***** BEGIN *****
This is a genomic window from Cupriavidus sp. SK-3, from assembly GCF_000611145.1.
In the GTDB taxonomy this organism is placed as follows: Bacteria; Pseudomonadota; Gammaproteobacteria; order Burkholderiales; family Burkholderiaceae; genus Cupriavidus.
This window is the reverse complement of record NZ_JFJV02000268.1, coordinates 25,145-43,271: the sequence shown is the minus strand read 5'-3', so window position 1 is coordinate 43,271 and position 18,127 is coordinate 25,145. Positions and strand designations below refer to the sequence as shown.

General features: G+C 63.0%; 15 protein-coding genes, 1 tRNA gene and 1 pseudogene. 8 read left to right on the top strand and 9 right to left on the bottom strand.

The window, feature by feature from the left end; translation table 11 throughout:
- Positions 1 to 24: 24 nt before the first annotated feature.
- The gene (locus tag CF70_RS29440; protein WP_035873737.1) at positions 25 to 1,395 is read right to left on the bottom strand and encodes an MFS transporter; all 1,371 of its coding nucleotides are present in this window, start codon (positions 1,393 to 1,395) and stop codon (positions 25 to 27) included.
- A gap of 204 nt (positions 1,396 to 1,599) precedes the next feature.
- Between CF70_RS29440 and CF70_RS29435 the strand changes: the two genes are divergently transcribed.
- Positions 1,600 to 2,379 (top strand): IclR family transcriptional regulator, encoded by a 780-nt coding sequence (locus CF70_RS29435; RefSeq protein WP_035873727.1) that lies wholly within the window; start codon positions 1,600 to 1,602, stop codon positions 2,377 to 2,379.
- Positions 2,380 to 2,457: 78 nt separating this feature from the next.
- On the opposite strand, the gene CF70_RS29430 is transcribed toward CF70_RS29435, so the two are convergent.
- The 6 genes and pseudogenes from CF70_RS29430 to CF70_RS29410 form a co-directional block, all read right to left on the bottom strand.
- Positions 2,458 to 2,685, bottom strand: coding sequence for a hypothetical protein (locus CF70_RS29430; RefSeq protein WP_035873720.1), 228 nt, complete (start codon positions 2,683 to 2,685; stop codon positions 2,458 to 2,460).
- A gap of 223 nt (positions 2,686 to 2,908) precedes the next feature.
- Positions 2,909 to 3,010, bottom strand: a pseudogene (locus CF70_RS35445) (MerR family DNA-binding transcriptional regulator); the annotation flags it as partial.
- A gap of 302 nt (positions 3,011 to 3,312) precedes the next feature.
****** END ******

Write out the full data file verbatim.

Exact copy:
This is a genomic window from Cupriavidus sp. SK-3, from assembly GCF_000611145.1.
In the GTDB taxonomy this organism is placed as follows: Bacteria; Pseudomonadota; Gammaproteobacteria; order Burkholderiales; family Burkholderiaceae; genus Cupriavidus.
This window is the reverse complement of record NZ_JFJV02000268.1, coordinates 25,145-43,271: the sequence shown is the minus strand read 5'-3', so window position 1 is coordinate 43,271 and position 18,127 is coordinate 25,145. Positions and strand designations below refer to the sequence as shown.

General features: G+C 63.0%; 15 protein-coding genes, 1 tRNA gene and 1 pseudogene. 8 read left to right on the top strand and 9 right to left on the bottom strand.

The window, feature by feature from the left end; translation table 11 throughout:
- Positions 1 to 24: 24 nt before the first annotated feature.
- The gene (locus tag CF70_RS29440; protein WP_035873737.1) at positions 25 to 1,395 is read right to left on the bottom strand and encodes an MFS transporter; all 1,371 of its coding nucleotides are present in this window, start codon (positions 1,393 to 1,395) and stop codon (positions 25 to 27) included.
- A gap of 204 nt (positions 1,396 to 1,599) precedes the next feature.
- Between CF70_RS29440 and CF70_RS29435 the strand changes: the two genes are divergently transcribed.
- Positions 1,600 to 2,379 (top strand): IclR family transcriptional regulator, encoded by a 780-nt coding sequence (locus CF70_RS29435; RefSeq protein WP_035873727.1) that lies wholly within the window; start codon positions 1,600 to 1,602, stop codon positions 2,377 to 2,379.
- Positions 2,380 to 2,457: 78 nt separating this feature from the next.
- On the opposite strand, the gene CF70_RS29430 is transcribed toward CF70_RS29435, so the two are convergent.
- The 6 genes and pseudogenes from CF70_RS29430 to CF70_RS29410 form a co-directional block, all read right to left on the bottom strand.
- Positions 2,458 to 2,685, bottom strand: coding sequence for a hypothetical protein (locus CF70_RS29430; RefSeq protein WP_035873720.1), 228 nt, complete (start codon positions 2,683 to 2,685; stop codon positions 2,458 to 2,460).
- A gap of 223 nt (positions 2,686 to 2,908) precedes the next feature.
- Positions 2,909 to 3,010, bottom strand: a pseudogene (locus CF70_RS35445) (MerR family DNA-binding transcriptional regulator); the annotation flags it as partial.
- A gap of 302 nt (positions 3,011 to 3,312) precedes the next feature.